“Parents find it difficult to believe, but in almost every survey in high school, kids rate their parents as the most influential people in their lives,” said McLellan. “Parents have power they don’t exercise. They give the kid access to a car, a credit card or pay their tuition. Those are all factors with proper instruction that can help them gain control of their kids behavior when the kid can’t.”
Brain imaging studies show physical changes in areas of the brain that are critical to judgement, decision making, learning and memory and behavior control. Addiction researchers believe that these changes alter the way the brain works and may explain the compulsive and destructive behaviors of addiction.
“The thinking behind it is that through positively reinforcing your child, you can understand what’s underlying the addiction—sometimes strong feelings of anxiety, depression or isolation and then support them to get more help and stay connected during treatment and recovery,” explains Meyers. “Families can see, okay, maybe if I do something different then I’ll get a different outcome,” says Meyers. “They’ll look at a different way of interacting so they don’t lose touch.”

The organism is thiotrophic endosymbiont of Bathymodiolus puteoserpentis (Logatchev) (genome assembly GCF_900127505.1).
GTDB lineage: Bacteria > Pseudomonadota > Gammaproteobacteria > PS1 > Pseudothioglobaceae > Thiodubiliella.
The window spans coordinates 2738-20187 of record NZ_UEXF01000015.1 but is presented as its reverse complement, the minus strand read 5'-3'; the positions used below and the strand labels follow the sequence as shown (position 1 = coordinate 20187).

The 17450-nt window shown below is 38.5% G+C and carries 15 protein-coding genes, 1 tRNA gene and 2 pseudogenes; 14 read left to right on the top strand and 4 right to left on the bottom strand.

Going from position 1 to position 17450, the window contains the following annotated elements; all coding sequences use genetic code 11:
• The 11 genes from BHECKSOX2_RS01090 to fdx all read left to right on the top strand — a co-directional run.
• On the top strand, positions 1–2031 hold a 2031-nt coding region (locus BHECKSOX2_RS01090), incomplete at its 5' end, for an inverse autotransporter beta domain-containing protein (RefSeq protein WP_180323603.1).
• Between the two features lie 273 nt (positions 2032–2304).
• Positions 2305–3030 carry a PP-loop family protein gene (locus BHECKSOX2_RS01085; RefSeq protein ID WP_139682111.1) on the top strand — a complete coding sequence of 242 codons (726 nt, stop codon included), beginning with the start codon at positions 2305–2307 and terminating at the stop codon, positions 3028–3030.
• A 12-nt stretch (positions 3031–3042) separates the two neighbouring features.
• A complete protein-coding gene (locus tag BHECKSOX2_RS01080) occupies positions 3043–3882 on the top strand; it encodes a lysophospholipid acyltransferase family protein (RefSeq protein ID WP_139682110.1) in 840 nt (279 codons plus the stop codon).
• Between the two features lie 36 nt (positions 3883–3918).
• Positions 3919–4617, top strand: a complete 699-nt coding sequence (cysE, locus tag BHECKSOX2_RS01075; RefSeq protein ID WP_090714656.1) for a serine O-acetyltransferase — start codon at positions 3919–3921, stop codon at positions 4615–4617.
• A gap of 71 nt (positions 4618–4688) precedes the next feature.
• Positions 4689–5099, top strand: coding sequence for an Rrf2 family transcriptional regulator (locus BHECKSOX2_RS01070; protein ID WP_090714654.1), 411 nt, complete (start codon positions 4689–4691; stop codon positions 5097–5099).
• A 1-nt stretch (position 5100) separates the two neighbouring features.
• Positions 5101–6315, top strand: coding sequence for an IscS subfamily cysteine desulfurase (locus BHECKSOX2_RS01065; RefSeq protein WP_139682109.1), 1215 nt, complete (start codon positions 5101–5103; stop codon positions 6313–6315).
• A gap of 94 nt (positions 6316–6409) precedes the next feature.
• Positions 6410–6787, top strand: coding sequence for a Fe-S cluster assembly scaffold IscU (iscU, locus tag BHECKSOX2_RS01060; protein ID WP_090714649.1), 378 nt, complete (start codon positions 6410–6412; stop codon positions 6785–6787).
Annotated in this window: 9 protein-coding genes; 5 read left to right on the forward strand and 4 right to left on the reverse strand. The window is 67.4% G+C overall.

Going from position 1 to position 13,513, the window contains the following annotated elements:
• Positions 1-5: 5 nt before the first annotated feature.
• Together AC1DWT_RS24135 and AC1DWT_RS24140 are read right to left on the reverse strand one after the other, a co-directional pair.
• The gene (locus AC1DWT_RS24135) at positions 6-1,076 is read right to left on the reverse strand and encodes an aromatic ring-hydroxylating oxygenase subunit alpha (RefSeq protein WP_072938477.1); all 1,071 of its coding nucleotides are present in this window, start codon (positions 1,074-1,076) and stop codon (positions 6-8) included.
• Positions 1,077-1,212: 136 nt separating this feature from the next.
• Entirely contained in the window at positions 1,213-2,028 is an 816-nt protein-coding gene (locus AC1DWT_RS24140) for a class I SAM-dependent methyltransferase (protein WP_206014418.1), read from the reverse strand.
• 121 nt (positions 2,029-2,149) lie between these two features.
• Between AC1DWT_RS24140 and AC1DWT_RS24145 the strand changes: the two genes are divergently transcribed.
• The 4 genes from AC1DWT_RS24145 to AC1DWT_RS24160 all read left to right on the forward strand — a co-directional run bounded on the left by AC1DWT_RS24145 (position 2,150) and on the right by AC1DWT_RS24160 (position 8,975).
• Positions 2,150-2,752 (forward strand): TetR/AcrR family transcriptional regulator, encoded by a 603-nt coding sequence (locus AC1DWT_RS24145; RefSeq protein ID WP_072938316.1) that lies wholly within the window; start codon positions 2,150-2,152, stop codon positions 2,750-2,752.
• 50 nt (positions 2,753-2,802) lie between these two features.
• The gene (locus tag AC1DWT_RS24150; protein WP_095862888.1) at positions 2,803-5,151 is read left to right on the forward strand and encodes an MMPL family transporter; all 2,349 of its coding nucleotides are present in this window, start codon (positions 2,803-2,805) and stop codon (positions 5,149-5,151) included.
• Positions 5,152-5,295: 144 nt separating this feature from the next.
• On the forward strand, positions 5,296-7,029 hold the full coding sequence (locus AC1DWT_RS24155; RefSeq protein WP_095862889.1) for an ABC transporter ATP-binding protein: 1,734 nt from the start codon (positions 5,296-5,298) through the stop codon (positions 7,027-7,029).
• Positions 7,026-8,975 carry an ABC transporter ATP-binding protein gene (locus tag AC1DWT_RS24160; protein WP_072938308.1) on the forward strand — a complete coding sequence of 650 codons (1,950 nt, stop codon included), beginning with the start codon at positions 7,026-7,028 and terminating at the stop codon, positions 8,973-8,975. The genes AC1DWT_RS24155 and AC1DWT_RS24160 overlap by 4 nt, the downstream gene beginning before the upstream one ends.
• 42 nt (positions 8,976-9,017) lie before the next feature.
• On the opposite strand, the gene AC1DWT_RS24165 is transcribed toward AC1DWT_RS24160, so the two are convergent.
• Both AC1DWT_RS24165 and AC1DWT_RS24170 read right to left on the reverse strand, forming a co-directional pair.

The Center of Disease Control and the National Institute of Drug Abuse reports a steady rise in overdosing in the past 15 years. In 2010, there were approximately 38,000 fatal drug overdoses in the United States alone, more than double the number in 1999. Overdose is the leading cause of accidental death in the U.S. surpassing traffic fatalities, and gun related deaths.
“The most rewarding thing for me is that the public is now understanding addiction as the chronic illness it is,” says McLellan. “That allows for there to be possible advances, without that realization, we are in trouble.”
Author: Cayte Bosler
Editor: Catherine Monkman